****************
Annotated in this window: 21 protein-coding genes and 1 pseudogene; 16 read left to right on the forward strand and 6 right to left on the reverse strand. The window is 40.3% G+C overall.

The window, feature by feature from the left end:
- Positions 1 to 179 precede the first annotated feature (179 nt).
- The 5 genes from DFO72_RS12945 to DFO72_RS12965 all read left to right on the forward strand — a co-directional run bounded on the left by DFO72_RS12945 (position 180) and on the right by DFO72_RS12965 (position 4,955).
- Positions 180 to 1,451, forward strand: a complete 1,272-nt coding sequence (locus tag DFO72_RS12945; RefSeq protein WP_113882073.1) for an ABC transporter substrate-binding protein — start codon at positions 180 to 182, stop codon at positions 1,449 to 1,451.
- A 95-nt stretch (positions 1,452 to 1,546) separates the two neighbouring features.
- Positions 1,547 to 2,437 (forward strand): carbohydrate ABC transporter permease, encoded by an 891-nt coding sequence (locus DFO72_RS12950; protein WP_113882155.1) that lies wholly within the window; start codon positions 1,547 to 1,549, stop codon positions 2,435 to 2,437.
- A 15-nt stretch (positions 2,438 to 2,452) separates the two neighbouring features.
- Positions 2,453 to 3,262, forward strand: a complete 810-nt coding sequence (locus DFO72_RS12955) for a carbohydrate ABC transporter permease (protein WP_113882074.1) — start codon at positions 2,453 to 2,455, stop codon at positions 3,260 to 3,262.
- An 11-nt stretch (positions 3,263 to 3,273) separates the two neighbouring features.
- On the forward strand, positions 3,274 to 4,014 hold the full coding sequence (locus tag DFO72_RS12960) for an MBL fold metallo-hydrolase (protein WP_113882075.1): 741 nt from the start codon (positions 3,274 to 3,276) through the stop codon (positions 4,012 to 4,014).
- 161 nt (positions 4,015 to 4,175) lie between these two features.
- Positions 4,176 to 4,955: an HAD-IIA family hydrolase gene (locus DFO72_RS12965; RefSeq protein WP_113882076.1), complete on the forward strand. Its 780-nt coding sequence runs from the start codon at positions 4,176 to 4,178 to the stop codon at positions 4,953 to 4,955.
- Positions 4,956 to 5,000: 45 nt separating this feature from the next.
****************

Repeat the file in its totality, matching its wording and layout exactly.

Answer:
Annotated in this window: 21 protein-coding genes and 1 pseudogene; 16 read left to right on the forward strand and 6 right to left on the reverse strand. The window is 40.3% G+C overall.

The window, feature by feature from the left end:
- Positions 1 to 179 precede the first annotated feature (179 nt).
- The 5 genes from DFO72_RS12945 to DFO72_RS12965 all read left to right on the forward strand — a co-directional run bounded on the left by DFO72_RS12945 (position 180) and on the right by DFO72_RS12965 (position 4,955).
- Positions 180 to 1,451, forward strand: a complete 1,272-nt coding sequence (locus tag DFO72_RS12945; RefSeq protein WP_113882073.1) for an ABC transporter substrate-binding protein — start codon at positions 180 to 182, stop codon at positions 1,449 to 1,451.
- A 95-nt stretch (positions 1,452 to 1,546) separates the two neighbouring features.
- Positions 1,547 to 2,437 (forward strand): carbohydrate ABC transporter permease, encoded by an 891-nt coding sequence (locus DFO72_RS12950; protein WP_113882155.1) that lies wholly within the window; start codon positions 1,547 to 1,549, stop codon positions 2,435 to 2,437.
- A 15-nt stretch (positions 2,438 to 2,452) separates the two neighbouring features.
- Positions 2,453 to 3,262, forward strand: a complete 810-nt coding sequence (locus DFO72_RS12955) for a carbohydrate ABC transporter permease (protein WP_113882074.1) — start codon at positions 2,453 to 2,455, stop codon at positions 3,260 to 3,262.
- An 11-nt stretch (positions 3,263 to 3,273) separates the two neighbouring features.
- On the forward strand, positions 3,274 to 4,014 hold the full coding sequence (locus tag DFO72_RS12960) for an MBL fold metallo-hydrolase (protein WP_113882075.1): 741 nt from the start codon (positions 3,274 to 3,276) through the stop codon (positions 4,012 to 4,014).
- 161 nt (positions 4,015 to 4,175) lie between these two features.
- Positions 4,176 to 4,955: an HAD-IIA family hydrolase gene (locus DFO72_RS12965; RefSeq protein WP_113882076.1), complete on the forward strand. Its 780-nt coding sequence runs from the start codon at positions 4,176 to 4,178 to the stop codon at positions 4,953 to 4,955.
- Positions 4,956 to 5,000: 45 nt separating this feature from the next.